Blue-Green Algae takeover
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Blue-Green Algae takeover

This is a discussion on Blue-Green Algae takeover within the Beginner Planted Aquarium forums, part of the Beginner Freshwater Aquarium category; --> My 20gal long tank has had a really nasty blue-green algae problem for the last couple of weeks. When I do the weekly water ...

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Blue-Green Algae takeover
Old 03-23-2014, 11:55 AM   #1
 
Blue-Green Algae takeover

My 20gal long tank has had a really nasty blue-green algae problem for the last couple of weeks. When I do the weekly water change, I pull out as much as I can find, pull it off the plants, scrub down the glass, and by the next week, it's taken over so bad you can barely see through the glass again.
It's a 20 gal long tank, peat moss capped with black sand.
My current Fish are:
1 clown Pleco
3 kilifish (flag fish)
5?(6?) Platys (they keep having more....I think there's probably at least four or five tiny babies in there with the 5 adults and the one half-grown one)
1 African Dwarf Frog
2 Amano shrimp (they were a mistake. I'd drained the tank almost completely a few weeks back looking for my pleco, couldn't find it and assumed the algae was from it dying and decomposing. the pleco popped up from wherever he was hiding as soon as I got home with the shrimp, the jerk.)
I'm pretty sure my tank's overstocked....I kind of want to find somewhere to take the platys and possibly the pleco, but there's no one around that I know who keeps fish.
Current plants are:
swords (4-5)
pennywort
ludwigia repens
some anacharis? I pulled a lot out recently as it was too densely planted for the fish to get through that part of the tank.

Unfortunately my testing kit's gone missing so I don't have the water parameters just now. I'll find that and test the water some time today before I do yet another water change. will post the results before tonight with any luck.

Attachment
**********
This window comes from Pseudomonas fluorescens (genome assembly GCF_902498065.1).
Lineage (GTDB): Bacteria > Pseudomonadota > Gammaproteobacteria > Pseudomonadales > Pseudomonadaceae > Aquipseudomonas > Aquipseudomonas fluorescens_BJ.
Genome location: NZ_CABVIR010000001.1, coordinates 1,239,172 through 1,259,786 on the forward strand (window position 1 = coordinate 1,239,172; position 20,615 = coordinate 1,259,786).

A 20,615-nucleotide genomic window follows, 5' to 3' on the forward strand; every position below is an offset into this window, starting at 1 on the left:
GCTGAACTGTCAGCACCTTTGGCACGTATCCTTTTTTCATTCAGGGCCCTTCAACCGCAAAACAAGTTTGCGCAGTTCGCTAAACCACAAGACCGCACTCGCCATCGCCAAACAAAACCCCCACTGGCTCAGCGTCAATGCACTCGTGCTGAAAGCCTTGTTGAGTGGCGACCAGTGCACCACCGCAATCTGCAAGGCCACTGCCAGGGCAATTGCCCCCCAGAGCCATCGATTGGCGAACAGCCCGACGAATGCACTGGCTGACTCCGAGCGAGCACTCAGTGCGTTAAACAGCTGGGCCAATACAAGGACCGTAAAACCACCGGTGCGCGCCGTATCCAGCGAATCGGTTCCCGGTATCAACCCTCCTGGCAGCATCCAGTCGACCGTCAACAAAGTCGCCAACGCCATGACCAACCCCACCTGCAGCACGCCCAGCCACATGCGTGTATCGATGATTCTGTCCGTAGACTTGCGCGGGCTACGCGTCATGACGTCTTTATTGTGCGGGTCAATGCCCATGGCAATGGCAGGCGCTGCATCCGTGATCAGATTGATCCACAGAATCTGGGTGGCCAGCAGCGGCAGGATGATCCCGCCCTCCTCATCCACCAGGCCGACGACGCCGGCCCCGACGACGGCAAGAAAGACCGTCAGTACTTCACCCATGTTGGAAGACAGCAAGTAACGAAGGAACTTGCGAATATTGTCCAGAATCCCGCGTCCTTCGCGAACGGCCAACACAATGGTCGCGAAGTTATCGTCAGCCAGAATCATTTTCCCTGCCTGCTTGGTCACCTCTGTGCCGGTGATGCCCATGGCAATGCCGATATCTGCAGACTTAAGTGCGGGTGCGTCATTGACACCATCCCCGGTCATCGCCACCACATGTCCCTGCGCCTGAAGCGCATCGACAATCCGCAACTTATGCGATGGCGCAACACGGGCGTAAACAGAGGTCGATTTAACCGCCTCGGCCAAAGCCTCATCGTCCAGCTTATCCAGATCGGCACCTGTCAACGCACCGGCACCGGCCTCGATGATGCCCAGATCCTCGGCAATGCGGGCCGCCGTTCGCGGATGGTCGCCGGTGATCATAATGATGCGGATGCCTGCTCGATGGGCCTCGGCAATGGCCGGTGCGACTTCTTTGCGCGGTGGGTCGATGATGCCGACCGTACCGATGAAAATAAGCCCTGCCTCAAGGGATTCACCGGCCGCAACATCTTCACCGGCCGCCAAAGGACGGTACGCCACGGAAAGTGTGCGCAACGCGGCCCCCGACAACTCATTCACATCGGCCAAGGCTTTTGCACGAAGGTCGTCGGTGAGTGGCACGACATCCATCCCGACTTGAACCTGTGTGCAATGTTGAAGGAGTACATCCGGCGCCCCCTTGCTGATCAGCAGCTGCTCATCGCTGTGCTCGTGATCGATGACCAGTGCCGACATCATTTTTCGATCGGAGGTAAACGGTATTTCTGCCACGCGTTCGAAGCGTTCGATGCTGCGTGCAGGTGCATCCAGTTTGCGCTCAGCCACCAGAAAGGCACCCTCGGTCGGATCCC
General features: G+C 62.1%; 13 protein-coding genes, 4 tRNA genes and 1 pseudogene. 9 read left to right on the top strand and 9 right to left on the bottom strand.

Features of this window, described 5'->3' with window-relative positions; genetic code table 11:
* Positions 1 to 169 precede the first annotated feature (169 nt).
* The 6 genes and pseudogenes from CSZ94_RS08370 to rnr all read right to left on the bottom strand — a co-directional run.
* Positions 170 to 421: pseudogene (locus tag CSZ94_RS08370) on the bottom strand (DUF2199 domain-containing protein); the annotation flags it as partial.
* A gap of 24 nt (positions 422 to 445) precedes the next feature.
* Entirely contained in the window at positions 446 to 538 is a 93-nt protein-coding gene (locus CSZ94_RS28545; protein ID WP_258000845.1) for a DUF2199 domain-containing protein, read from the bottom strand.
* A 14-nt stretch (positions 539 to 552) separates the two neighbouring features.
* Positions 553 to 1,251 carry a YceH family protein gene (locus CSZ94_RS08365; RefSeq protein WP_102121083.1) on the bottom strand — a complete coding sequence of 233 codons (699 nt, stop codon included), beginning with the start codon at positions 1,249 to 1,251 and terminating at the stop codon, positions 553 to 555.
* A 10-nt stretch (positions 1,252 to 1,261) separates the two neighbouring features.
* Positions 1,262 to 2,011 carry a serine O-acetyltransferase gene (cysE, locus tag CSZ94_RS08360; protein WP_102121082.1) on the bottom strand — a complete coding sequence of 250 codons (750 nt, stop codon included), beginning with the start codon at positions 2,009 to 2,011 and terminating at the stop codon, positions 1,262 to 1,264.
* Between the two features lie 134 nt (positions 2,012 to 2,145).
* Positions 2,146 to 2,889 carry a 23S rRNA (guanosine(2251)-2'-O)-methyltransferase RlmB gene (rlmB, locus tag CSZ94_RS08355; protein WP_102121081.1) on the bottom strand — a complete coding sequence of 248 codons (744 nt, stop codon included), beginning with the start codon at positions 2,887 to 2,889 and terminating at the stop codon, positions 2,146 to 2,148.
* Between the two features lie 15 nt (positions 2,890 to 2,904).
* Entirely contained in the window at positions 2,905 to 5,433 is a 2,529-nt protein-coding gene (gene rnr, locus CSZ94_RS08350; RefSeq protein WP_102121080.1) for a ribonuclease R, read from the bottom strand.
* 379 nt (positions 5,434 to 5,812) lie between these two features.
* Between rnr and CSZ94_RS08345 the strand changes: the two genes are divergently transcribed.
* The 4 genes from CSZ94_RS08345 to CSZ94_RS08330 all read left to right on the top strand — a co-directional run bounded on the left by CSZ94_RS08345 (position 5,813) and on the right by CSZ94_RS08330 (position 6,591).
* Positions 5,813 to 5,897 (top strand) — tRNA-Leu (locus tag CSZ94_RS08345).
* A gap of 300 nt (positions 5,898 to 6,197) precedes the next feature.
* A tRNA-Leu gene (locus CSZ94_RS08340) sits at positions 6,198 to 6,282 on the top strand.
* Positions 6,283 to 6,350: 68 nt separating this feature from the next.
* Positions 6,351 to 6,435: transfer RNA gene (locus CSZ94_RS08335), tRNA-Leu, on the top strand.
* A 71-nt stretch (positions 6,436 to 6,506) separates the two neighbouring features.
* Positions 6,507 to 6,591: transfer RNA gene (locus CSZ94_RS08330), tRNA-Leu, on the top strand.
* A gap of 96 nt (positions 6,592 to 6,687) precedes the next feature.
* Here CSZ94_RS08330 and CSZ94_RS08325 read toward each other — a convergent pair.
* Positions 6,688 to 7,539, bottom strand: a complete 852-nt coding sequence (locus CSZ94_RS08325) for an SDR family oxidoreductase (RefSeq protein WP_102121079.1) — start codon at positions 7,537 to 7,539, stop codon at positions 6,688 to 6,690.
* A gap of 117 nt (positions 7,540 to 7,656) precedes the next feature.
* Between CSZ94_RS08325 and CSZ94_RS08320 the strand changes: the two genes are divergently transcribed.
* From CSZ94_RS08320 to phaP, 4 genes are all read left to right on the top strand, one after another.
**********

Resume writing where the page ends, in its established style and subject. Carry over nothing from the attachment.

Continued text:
My usual maintenance is a ~50% water change, and vacuuming the debris off the sand weekly.

I'm a student, so my current plan is to try and keep everything alive until the summer, and once I have time for the undertaking, completely break down the tank and replace the peat moss with soil, replant everything, cycle while my fish are temporarily housed somewhere I haven't figured out yet, and hopefully not have to buy 100% new plants.
If anyone has any suggestions to that end, I'd be happy to hear it though, or better ideas. keep in mind that anything that's going to take constant monitoring or daily testing is going to have to be put on hold till about june, and anything that costs more than ~$20-~$30 is going to be hard to swing, as I'm not currently a productive member of society.
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Old 03-23-2014, 05:43 PM   #2
 
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Blue-Green algae is actually a bacteria (cyanobacteria) and kind of hard to get rid of. It can be treated with 200 mg erythromycin phosphate/10 gallons water, which is a medicine but may effect your beneficial bacteria so should monitor your cycle for a few weeks after it's used.

You can do a water change and then black the tank out for 3 days, then do another water change.